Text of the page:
No one understands your customers, products, and services better than you do, and with the rise of programmatic advertising, a growing demand for transparency and control over data has become a very real concern. In response, the idea of taking programmatic “in-house” is circulating among an increasing number of brands. On the surface, in-house may appear to give brands the visibility they want, cutting out the middleman, in theory increasing the ROI on spend. Perhaps the most important item to a brand considering a move to in-house, Data. Keeping data in-house, ensuring the data is “protected and safe” is a top priority for many organizations.
We agree that every brand should take an active role in optimizing their media investment, demand financial accountability, and take measures to safeguard their data. But, in-house may not be the most practical way to achieve these goals.
Programmatic is a complex network. In this landscape, to be efficient and successful, companies need to be experts in the use of several platforms to ensure campaign and business KPIs are reached, while driving value for the brand or product. Programmatic advertising is a combination of strategy, talent, operations, technology, trading, and data. Many brands underestimate the investment of time and resources they will need to allocate to effectively implement and maintain an in-house programmatic stack. Vodaphone changed its mind about bringing programmatic in-house after discovering it is far more complicated to build its own trading desk.
So what are some of the myths that drive brands to believe they can take programmatic in-house?
Myth: A Client Can Only Own Their Data If They Run Programmatic, Search, and Social In-House
Customers are complex and continuously evolving. Data-activated programmatic cuts through the noise to help brands build one-to-one relationships with customers at scale. Fueled by a rise in data leakage, misuse, and the legal restrictions of GDPR, many brands are justifiably seeking to keep and control their own data. The fact is, clients should always own their own data, regardless of whether they are using an agency or a marketplace vendor. The question of who has access to that data, and the ability to act on it, should be a separate issue. As a marketplace partner to brands, we don’t want to see or store your data. We go to great lengths to ensure that data is protected, there is full transparency when using first-party data, and legal data licenses are established with our clients to determine how data can be used in our programmatic efforts.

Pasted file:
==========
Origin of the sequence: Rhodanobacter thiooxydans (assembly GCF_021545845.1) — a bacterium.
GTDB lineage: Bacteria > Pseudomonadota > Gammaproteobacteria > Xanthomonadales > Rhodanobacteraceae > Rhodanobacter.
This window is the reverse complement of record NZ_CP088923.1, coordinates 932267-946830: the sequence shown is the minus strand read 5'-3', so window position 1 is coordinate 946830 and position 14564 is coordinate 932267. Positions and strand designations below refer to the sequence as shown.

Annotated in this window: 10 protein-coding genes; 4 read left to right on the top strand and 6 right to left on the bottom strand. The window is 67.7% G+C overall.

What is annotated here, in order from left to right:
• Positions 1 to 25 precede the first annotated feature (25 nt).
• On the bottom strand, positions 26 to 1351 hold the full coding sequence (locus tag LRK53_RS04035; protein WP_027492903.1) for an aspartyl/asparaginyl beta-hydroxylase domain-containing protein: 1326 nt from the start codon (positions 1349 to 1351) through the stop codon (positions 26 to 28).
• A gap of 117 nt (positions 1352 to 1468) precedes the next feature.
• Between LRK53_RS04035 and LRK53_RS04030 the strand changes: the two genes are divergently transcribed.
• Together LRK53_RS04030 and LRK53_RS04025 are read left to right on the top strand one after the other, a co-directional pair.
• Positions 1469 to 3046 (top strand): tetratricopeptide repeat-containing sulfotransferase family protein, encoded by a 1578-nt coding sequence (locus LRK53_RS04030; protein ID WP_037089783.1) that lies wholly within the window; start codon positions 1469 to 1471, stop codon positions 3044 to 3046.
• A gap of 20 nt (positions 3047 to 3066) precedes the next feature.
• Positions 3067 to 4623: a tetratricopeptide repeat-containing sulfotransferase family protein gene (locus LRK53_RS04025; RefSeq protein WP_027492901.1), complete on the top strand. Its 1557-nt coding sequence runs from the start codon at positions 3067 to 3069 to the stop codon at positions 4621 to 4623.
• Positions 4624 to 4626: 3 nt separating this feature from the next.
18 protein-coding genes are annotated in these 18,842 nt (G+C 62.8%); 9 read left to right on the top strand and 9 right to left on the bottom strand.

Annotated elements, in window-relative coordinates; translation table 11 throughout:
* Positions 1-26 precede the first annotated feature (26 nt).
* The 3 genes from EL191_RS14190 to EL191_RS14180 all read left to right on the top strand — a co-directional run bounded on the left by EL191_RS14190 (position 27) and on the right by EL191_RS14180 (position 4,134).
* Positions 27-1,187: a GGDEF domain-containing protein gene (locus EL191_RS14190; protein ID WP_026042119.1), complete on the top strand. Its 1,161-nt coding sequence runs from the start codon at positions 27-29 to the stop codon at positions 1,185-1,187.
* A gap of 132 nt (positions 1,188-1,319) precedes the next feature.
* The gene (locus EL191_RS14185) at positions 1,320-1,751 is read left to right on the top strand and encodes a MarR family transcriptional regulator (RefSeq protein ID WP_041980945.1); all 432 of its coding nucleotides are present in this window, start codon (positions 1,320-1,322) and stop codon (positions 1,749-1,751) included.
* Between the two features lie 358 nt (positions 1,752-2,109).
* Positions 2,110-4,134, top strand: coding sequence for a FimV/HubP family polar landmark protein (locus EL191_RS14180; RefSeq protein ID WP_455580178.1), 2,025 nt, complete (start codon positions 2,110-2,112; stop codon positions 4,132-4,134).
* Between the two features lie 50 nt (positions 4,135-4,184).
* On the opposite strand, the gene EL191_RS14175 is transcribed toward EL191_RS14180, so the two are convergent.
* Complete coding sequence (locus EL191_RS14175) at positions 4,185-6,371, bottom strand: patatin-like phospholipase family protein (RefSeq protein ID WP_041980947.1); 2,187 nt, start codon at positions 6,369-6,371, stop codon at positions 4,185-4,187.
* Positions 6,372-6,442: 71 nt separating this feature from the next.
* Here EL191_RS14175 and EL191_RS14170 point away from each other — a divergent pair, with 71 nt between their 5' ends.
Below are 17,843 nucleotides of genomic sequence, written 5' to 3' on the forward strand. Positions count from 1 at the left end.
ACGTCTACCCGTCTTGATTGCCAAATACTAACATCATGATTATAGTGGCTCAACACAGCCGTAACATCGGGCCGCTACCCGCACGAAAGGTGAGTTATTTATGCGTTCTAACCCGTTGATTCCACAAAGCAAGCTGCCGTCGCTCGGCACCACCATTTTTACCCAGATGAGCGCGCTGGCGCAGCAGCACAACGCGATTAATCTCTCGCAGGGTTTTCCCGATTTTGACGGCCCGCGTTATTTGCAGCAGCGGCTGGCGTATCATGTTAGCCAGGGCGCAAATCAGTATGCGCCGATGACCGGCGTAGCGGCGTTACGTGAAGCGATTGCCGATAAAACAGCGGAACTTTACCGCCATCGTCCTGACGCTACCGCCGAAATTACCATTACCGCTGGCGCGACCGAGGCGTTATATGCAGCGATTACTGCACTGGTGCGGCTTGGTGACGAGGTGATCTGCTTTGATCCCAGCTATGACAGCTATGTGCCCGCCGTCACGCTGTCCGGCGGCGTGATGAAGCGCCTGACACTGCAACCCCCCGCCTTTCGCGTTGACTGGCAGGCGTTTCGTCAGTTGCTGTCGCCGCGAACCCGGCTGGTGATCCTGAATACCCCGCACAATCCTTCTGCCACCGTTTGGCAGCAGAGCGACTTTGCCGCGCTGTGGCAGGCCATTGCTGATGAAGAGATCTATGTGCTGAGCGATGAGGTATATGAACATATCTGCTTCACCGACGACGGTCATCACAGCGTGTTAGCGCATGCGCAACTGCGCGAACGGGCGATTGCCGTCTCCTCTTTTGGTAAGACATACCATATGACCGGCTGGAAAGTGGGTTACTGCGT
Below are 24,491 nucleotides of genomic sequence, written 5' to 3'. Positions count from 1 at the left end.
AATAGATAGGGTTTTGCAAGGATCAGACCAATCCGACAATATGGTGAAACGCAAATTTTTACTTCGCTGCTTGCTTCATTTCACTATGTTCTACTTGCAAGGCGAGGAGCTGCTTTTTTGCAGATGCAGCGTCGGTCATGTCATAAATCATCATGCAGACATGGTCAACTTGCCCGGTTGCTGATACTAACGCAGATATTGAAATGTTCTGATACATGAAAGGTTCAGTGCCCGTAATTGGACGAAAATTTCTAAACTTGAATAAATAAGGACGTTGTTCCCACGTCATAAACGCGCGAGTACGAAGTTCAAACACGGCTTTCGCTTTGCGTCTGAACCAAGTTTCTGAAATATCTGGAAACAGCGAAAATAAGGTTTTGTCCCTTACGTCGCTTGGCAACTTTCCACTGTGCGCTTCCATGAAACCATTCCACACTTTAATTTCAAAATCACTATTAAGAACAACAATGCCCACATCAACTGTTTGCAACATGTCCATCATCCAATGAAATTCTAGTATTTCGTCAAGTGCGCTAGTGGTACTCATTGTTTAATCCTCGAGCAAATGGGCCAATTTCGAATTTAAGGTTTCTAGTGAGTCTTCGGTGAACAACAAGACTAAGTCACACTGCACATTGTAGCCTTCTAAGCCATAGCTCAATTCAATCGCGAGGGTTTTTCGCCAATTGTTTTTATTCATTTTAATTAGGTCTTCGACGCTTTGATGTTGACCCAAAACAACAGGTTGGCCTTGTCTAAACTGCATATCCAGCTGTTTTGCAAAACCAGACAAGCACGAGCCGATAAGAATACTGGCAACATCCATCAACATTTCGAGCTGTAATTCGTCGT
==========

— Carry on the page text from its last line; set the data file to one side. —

But the bigger issue is assuming your data is enough for a successful programmatic strategy. As an established industry partner, we have access to a larger pool of data (19 years and counting), including owned, borrowed, and rented. This larger pool allows us to combine your first-party data with the third-party data we access to create a 360-degree view of your customers. Limiting your campaigns exclusively to first-party data means you are missing out on opportunities.
More data provides you with a deeper understanding of trends and hidden markets, precisely the kind of competitive insight you need to stay relevant in the market. We can give you the intelligence you need to change your strategy so that you can extend your reach beyond your current profiles to reach new markets, and we can test and discover which content works best for your objectives.
Myth: Having Your Own Seat on The Trade Desk Is All You Need to Have a Successful Programmatic Execution
Programmatic is a complex infrastructure of ad exchanges and platforms. We have a deep understanding of the market, including the important and key players, the necessary vendors, and we have a platform management system to ensure compliance across all of our marketplace partners (100+). This greater pool of partners gives us access to valuable inventory and tactics that allows our clients to appear in multiple places simultaneously, and customize plans to fit their needs.
These relationships are critical to ensuring we match your unique brand positioning to align with your audience and goals. In addition, our network serves as a backup if anything goes wrong. Do not underestimate the time it will take to develop a similar network, as Vodaphone can attest. Without access to this number of resources, you will have limited inventory options, and you may miss out on valuable placements.